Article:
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What to do as an undergrad if I want to go for theory?

  1. May 27, 2009 #1
    Hey all,
    So, if I'm an undergrad, going onto his senior year, who doesn't have any research experience or anything shiny like that, and wants to be a theoretical physicist, what should I do? Should I just suck it up and do research in a lab?
  2. jcsd
  3. May 27, 2009 #2


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    Why wouldn't you try to do some work with a theorist if you believe that's what you're interested in?

    Also "suck it up and do research in a lab" is likely not going to be the most helpful attitude when it comes to a competative application process. At the undergraduate level, it's best to look at any research experience as an opportunity to further explore the field of physics. You never know what you might like, or, what might give you the skills that will lead to a career down the road.
  4. May 28, 2009 #3
    Well, my question is, what would I do if I wanted to work with a theorist? Just do like a directed study with them?
  5. May 28, 2009 #4
    Have you already taken all the math classes your school has to offer?
  6. May 28, 2009 #5
    Theoretical physicist in what specific field? I'm assuming you have grad schools lined up? Have you looked at Professors in the department and have any whose work you find interesting?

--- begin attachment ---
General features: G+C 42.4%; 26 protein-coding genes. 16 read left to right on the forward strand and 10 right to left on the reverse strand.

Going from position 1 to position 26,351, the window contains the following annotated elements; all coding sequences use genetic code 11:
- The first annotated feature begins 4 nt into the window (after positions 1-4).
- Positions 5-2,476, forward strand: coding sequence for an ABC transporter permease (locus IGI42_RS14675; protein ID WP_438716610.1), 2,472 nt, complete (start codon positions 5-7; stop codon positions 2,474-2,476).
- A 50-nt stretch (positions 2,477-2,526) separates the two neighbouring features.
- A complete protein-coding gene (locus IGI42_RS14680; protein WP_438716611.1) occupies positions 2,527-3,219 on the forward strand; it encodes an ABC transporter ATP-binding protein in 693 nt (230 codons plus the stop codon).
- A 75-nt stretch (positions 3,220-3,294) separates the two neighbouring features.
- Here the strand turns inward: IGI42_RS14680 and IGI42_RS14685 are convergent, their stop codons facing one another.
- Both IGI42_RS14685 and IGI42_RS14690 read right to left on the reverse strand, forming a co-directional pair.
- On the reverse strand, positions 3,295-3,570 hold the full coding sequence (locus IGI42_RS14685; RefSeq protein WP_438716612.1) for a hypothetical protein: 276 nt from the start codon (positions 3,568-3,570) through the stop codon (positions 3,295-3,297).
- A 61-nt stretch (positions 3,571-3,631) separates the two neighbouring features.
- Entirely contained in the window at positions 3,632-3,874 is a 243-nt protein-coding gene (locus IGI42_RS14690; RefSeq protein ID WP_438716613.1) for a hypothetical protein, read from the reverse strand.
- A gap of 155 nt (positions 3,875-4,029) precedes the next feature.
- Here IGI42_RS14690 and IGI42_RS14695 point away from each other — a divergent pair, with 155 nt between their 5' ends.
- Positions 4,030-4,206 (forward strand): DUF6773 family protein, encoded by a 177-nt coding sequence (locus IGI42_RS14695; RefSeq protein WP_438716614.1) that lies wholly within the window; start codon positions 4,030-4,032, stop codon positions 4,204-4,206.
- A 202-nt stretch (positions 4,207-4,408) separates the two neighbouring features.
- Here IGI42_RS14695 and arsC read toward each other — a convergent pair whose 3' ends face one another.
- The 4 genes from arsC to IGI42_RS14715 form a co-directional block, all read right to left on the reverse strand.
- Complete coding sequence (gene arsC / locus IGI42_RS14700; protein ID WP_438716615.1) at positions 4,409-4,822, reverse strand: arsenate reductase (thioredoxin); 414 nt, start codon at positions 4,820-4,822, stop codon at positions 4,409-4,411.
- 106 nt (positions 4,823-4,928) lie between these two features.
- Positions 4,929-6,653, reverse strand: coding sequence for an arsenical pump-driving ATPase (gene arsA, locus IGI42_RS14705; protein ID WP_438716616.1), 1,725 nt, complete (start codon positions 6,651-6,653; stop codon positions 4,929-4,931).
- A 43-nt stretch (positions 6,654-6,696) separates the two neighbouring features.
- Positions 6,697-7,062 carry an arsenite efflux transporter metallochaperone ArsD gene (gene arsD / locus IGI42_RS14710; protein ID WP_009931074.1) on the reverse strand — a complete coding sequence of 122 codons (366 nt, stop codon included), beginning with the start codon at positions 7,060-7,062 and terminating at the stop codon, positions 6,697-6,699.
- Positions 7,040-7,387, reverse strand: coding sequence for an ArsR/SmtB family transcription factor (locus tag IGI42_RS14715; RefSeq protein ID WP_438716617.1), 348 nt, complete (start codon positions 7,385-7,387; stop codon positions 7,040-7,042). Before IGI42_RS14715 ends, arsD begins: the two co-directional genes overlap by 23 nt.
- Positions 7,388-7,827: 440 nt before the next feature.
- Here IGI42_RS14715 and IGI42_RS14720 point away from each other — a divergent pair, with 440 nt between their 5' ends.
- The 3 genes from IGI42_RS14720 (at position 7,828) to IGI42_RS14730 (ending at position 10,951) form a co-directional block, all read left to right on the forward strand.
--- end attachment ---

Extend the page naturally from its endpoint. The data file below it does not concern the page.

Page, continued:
If you haven't already talked with any faculty you probably have a slim chance of getting a spot for the Summer with someone. Given that, you will have to try to do some work during your two last semesters. It's doubtful a lot of people will be thrilled about taking you in in that case. But I think the answer is yes, you need to "suck it up" and take whatever opportunity you can find, especially since you don't have much time left.
  7. May 28, 2009 #6
    I think I'm interested in theoretical particle physics.

    I've looked at the professors in my department, but I've not had classes with any that do things I find interesting (I usually wind up with experimentalist professors).

    One guy is giving me a chance in his lab, volunteering for a bit, and then he'll decide if I can keep working, but I don't know how interesting I'll find all this.

    Also, I will probably be hanging around the university for an extra year, so I can polish off a CS major.
  8. May 30, 2009 #7
    I think you do understand that theoretical undergrad research posit is harder to obtain?
    I think that experimental particle physics might be a good place to start from, IMO. It is a related field (if not EXACTLY). And you know how things actually work out in the real world, etc, which could be some sort of supplement to theories.
    And at the end, experimental physics also require some theory development, and it also require some intensive paper reading.
    Well, I don't think this is a good attitude to start with? Be optimistic! It could only be a plus. And btw, you probably need more than one prof to write your recommendation letters. I have heard that people run out of choices of prof and couldn't obtain a good recom letter.

    That is also a possible path. I mean at the end of the day, you want the prof to know you well to write an excellent recom letter.
  9. May 31, 2009 #8


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    Why? If you want to be a theoretical physicist, it will be far more useful for you to spend your extra year learning more maths.
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